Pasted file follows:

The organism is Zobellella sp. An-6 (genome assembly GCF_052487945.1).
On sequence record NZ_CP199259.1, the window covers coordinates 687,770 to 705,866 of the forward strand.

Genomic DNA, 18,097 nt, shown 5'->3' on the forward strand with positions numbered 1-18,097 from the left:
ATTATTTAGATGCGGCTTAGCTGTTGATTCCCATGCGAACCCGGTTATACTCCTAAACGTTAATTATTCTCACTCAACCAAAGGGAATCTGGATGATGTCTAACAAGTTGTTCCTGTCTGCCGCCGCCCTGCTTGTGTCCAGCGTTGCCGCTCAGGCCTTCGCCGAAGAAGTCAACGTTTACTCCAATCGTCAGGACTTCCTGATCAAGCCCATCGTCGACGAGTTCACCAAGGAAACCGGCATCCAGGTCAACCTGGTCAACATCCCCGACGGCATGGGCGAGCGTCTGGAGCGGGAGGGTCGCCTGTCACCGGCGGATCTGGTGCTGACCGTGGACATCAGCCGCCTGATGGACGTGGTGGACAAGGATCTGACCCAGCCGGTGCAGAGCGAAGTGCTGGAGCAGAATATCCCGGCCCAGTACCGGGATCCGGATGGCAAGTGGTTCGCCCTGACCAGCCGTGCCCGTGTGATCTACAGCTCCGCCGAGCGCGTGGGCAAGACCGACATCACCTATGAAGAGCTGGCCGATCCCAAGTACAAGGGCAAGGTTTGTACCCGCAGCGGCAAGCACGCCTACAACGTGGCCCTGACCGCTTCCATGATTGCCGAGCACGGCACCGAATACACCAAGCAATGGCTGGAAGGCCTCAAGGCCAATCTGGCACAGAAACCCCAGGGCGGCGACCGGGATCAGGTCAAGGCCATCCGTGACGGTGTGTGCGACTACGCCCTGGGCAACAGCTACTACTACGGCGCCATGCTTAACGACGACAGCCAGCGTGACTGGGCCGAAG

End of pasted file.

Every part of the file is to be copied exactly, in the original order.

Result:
The organism is Zobellella sp. An-6 (genome assembly GCF_052487945.1).
On sequence record NZ_CP199259.1, the window covers coordinates 687,770 to 705,866 of the forward strand.

Genomic DNA, 18,097 nt, shown 5'->3' on the forward strand with positions numbered 1-18,097 from the left:
ATTATTTAGATGCGGCTTAGCTGTTGATTCCCATGCGAACCCGGTTATACTCCTAAACGTTAATTATTCTCACTCAACCAAAGGGAATCTGGATGATGTCTAACAAGTTGTTCCTGTCTGCCGCCGCCCTGCTTGTGTCCAGCGTTGCCGCTCAGGCCTTCGCCGAAGAAGTCAACGTTTACTCCAATCGTCAGGACTTCCTGATCAAGCCCATCGTCGACGAGTTCACCAAGGAAACCGGCATCCAGGTCAACCTGGTCAACATCCCCGACGGCATGGGCGAGCGTCTGGAGCGGGAGGGTCGCCTGTCACCGGCGGATCTGGTGCTGACCGTGGACATCAGCCGCCTGATGGACGTGGTGGACAAGGATCTGACCCAGCCGGTGCAGAGCGAAGTGCTGGAGCAGAATATCCCGGCCCAGTACCGGGATCCGGATGGCAAGTGGTTCGCCCTGACCAGCCGTGCCCGTGTGATCTACAGCTCCGCCGAGCGCGTGGGCAAGACCGACATCACCTATGAAGAGCTGGCCGATCCCAAGTACAAGGGCAAGGTTTGTACCCGCAGCGGCAAGCACGCCTACAACGTGGCCCTGACCGCTTCCATGATTGCCGAGCACGGCACCGAATACACCAAGCAATGGCTGGAAGGCCTCAAGGCCAATCTGGCACAGAAACCCCAGGGCGGCGACCGGGATCAGGTCAAGGCCATCCGTGACGGTGTGTGCGACTACGCCCTGGGCAACAGCTACTACTACGGCGCCATGCTTAACGACGACAGCCAGCGTGACTGGGCCGAAG